xanthoma


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Related to xanthoma: lipoma, verrucous xanthoma

xanthoma

[zan′thō·mə]
(medicine)
A yellowish mass of lipid-filled histocytes occurring in subcutaneous tissue, often around tendons.
References in periodicals archive ?
(93,95) The absence of cytologic atypia or koilocytosis in verruciform xanthoma speaks against condyloma acuminatum, and the presence of xanthomatous cells excludes verrucous carcinoma.
Eruptive xanthoma is characterized by an abrupt onset of crops of multiple yellowish to brownish papules that can coalesce into small plaques.
In the veterinary literature, inconsistent terminology, including xanthoma, xanthomatosis, and xanthogranuloma have all been used interchangeably when referring to this disease process.
Xanthelasma is a type of plane xanthoma with a considerable esthetic concern.10 Clinically XP lesions appear as yellowish, flat plaques or nodules and overlying most commonly the inner canthus of the eye on the superior and/or the inferior palpebrarum.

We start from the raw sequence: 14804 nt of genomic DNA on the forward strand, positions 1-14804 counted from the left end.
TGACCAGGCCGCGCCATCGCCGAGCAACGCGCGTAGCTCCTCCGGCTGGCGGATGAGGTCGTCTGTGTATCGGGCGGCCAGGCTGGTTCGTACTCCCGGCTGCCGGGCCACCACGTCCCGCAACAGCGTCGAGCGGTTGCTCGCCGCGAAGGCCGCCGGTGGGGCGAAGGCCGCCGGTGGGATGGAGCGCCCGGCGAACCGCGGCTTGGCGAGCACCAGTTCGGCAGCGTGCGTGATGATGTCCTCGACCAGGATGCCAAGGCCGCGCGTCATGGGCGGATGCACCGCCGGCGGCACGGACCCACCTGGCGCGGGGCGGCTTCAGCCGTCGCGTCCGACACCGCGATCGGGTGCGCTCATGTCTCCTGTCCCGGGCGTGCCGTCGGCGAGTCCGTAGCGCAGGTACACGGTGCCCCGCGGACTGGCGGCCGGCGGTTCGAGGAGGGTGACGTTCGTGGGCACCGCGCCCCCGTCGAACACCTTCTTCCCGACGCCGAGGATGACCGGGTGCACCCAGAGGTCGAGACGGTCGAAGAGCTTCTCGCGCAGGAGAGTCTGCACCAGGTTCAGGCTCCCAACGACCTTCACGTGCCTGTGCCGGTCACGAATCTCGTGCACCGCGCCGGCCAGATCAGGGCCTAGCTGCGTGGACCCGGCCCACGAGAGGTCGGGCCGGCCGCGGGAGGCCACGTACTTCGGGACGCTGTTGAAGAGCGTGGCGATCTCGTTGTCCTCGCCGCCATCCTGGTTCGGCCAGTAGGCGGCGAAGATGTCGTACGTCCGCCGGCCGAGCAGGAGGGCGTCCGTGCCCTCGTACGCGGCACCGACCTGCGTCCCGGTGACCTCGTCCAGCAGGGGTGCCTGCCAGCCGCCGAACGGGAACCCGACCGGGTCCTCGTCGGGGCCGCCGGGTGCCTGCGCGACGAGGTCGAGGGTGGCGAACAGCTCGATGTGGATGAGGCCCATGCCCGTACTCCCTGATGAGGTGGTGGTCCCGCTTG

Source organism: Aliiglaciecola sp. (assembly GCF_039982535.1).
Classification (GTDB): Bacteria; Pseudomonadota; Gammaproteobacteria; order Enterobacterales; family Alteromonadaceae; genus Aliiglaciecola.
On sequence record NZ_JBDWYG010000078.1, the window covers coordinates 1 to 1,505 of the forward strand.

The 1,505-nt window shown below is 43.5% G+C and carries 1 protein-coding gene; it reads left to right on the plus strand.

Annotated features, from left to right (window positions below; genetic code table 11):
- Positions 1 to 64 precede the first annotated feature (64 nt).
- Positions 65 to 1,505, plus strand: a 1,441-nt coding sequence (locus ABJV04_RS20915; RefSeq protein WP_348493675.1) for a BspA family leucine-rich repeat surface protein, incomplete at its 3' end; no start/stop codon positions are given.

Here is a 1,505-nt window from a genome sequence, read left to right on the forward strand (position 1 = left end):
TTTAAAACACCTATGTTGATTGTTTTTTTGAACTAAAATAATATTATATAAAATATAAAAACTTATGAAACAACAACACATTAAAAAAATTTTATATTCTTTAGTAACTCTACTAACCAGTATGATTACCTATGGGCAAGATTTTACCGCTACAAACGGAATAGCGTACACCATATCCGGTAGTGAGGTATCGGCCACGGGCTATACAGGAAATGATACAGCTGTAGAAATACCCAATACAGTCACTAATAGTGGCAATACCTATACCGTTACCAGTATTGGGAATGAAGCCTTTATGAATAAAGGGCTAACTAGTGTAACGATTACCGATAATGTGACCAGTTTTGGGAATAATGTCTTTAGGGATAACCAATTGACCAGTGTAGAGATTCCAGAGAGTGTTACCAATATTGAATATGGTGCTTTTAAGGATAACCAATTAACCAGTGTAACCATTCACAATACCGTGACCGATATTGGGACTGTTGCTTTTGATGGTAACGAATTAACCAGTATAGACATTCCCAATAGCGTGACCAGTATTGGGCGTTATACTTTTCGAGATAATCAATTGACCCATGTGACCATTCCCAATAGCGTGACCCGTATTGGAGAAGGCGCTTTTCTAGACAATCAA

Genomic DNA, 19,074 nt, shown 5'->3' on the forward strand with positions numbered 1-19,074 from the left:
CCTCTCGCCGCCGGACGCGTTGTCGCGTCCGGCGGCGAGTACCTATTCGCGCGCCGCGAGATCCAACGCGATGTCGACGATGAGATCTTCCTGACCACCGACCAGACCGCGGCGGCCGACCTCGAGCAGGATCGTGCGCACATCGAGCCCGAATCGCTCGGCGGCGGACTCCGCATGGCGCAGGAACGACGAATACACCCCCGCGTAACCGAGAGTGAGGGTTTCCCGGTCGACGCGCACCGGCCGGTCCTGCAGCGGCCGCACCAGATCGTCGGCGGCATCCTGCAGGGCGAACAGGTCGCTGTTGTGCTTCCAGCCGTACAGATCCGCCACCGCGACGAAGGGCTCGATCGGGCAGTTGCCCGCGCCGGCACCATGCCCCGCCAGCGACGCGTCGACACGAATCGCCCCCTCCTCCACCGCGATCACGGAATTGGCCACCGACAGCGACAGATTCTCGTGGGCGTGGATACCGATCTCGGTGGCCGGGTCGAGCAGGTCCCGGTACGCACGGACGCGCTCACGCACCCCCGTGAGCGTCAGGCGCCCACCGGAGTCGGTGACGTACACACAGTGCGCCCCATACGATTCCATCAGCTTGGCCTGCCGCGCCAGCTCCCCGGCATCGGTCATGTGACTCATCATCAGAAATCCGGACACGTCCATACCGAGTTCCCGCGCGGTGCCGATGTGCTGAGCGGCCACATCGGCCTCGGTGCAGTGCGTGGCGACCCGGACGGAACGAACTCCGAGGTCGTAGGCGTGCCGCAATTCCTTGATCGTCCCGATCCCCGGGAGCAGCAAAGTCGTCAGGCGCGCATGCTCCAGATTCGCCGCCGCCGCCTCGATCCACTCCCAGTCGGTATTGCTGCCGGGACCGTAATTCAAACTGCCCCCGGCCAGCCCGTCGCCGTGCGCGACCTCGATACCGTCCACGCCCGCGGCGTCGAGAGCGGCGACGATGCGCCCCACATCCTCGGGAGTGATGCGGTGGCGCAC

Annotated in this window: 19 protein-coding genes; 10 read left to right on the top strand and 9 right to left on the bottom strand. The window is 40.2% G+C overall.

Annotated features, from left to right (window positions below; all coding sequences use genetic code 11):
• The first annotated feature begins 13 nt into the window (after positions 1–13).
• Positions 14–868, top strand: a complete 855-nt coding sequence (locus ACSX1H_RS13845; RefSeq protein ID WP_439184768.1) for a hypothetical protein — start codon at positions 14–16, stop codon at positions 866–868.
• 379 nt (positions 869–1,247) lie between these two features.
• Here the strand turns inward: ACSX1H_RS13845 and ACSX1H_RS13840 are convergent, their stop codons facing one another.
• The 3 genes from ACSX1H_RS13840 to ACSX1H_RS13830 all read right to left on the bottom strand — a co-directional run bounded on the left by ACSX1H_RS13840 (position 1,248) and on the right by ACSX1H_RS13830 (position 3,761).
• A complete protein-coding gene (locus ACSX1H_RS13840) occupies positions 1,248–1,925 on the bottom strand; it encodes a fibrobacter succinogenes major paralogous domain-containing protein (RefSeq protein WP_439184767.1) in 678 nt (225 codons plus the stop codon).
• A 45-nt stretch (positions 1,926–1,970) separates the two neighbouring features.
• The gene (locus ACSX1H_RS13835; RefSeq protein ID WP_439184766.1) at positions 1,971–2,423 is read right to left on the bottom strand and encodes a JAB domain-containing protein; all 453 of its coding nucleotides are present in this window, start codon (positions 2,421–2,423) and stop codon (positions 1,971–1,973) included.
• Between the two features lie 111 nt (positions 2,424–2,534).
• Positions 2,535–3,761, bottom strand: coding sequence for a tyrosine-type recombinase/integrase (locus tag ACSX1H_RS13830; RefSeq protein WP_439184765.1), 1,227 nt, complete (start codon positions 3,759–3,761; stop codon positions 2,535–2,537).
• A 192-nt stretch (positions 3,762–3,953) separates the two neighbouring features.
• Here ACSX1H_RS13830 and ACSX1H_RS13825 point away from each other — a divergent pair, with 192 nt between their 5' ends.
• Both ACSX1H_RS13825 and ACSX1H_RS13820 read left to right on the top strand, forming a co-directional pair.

The clinicians should be aware that clinically, verruciform xanthoma may mimic malignancy.
Presence of xanthoma cells may also cause diagnostic confusion with high-grade prostatic carcinoma.
[12] Bile degradation within histiocytes as a cause of the xanthoma cells has been proposed.
Subsequent studies from the 1960s through the mid-1980s reported patients with xanthoma dying from valvular heart disease.
Xanthoma (Greek word xanthos meaning "yellow") is an uncommon nonneoplastic lesion resulting from the accumulation of foamy lipid-laden histiocytic cells that can appear anywhere in the body.
12FATTY KNUCKLES HARD, yellow bumps over the knuckles that protrude when you clench your fist can be caused by cholesterol deposits - known as tendon xanthoma - and are one of the signs of a potentially fatal high cholesterol condition called 'familial hypercholesterolaemia' (FH).
Your GP can prescribe an anti-fungal and test your blood 12FATTY KNUCKLES HARD, yellow bumps over the knuckles that protrude when you clench your fist can be caused by cholesterol deposits - known as tendon xanthoma - and are one of the signs of a potentially fatal high cholesterol condition called 'familial hypercholesterolaemia' (FH).